|Barrier||Example from transcript||Patient-centered communication strategy||Other facilitators||Outcome|
|Lack of knowledge about CRC||
Example 1: 66-year-old, Spanish-speaking Hispanic male
PCP: I also would like to talk to you about the colonoscopy. Have you had it done in the past? Would you remember what it is about?
PCP then explains colonoscopy.
PCP: You can think about it, if you would like to have it done, this test, but it is possible.
PCP returns to CRC discussion after giving shots.
PCP: Okay, what do you think of the possibility of having done the colonoscopy test?
P: It would be good, right?
PCP tries to schedule GI appointment at best time for patient.
|Shared power/common ground||GI appointment scheduled|
|Anecdotes of negative experiences with influenza vaccine||
Example 2: 66-year-old Spanish-speaking Hispanic woman from Puerto Rico
PCP: I don't know if you want to get the shot against the flu?
P: Ay no!
PCP: Why not?
P: I have never gotten it before because I heard it gives people...My brother in law got it and he was in the hospital for more than a month with the flu, with fever, vomits, he got everything. 'Ay, cunada don't do it' (sister-in-law, don't get the flu shot!) so I never got it. No, no, I won't do it.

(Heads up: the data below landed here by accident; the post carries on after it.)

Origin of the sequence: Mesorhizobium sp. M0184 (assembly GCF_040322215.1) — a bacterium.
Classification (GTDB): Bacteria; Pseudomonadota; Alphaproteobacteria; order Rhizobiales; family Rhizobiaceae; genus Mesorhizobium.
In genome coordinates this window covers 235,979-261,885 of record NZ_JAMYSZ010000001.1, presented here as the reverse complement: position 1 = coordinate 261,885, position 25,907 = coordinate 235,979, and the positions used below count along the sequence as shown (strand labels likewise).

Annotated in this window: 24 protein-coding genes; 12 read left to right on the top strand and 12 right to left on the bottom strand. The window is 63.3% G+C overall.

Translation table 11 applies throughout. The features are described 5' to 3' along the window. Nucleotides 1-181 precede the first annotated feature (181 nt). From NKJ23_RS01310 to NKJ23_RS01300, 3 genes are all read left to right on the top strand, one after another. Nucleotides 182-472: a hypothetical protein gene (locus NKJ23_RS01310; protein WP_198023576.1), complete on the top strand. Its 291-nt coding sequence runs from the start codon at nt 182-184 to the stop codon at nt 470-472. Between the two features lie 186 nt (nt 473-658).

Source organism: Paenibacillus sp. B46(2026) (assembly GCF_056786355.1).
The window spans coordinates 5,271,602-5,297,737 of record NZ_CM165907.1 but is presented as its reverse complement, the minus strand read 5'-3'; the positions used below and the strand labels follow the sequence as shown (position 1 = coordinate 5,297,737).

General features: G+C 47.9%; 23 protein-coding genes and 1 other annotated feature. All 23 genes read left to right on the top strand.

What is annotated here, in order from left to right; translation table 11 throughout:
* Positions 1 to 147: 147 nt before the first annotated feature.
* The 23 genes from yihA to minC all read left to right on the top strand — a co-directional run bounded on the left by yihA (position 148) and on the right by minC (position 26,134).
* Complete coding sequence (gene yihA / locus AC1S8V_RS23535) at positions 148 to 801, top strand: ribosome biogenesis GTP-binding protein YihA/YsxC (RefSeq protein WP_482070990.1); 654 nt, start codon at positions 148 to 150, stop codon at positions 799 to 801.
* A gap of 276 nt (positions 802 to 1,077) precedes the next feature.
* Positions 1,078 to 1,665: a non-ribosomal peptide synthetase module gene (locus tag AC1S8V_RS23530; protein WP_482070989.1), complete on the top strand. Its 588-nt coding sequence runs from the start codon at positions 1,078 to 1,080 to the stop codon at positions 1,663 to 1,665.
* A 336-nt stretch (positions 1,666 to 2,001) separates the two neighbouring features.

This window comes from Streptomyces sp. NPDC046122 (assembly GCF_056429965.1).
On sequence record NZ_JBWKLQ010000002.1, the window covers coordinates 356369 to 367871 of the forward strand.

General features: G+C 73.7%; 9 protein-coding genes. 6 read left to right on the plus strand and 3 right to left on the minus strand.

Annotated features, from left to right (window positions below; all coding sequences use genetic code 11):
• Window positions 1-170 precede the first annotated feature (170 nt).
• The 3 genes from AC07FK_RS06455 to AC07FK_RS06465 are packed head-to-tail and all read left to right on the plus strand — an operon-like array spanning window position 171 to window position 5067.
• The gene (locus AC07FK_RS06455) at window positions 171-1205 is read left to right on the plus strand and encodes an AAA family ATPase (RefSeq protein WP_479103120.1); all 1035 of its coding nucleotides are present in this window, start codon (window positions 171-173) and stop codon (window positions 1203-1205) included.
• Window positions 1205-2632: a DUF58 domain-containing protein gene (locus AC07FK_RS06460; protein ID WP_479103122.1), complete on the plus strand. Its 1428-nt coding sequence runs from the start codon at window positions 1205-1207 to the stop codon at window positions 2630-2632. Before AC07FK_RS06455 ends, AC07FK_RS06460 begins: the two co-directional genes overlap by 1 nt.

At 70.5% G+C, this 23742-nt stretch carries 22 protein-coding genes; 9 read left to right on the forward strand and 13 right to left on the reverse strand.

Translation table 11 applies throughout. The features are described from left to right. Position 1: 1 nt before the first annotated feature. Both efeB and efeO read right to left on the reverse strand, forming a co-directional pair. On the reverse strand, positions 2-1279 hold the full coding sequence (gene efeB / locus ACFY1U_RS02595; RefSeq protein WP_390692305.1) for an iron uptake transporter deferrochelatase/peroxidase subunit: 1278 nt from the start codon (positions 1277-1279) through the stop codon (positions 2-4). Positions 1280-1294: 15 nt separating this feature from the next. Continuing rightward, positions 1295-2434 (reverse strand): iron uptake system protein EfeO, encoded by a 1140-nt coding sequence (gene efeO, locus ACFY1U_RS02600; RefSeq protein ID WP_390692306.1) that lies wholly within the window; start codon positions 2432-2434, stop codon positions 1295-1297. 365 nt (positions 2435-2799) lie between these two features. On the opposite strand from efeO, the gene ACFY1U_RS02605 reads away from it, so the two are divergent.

PCP tries to convince patient that reaction is a very rare event, recommends strongly, gives patient a chance to think about it during the visit.
Later in visit: PCP: And what have you thought about the shots?
P: (laughed) Ay doctor, I am not frightened by the injection, I am afraid of the reaction, such as fever or something like it.
PCP: Would you like to try it, the reactions are rare, but you are the one who has to make the decision.
PCP negotiates which arm to apply shots, given that she has arthritis in one arm – decides shots should go in bad arm so will still have one good arm.
PCP: Very well, congratulations!
|Shared power/common ground||
PCP initiates discussion of influenza vaccine|
Revisiting the topic throughout the encounter
|Patient receives vaccine during exam|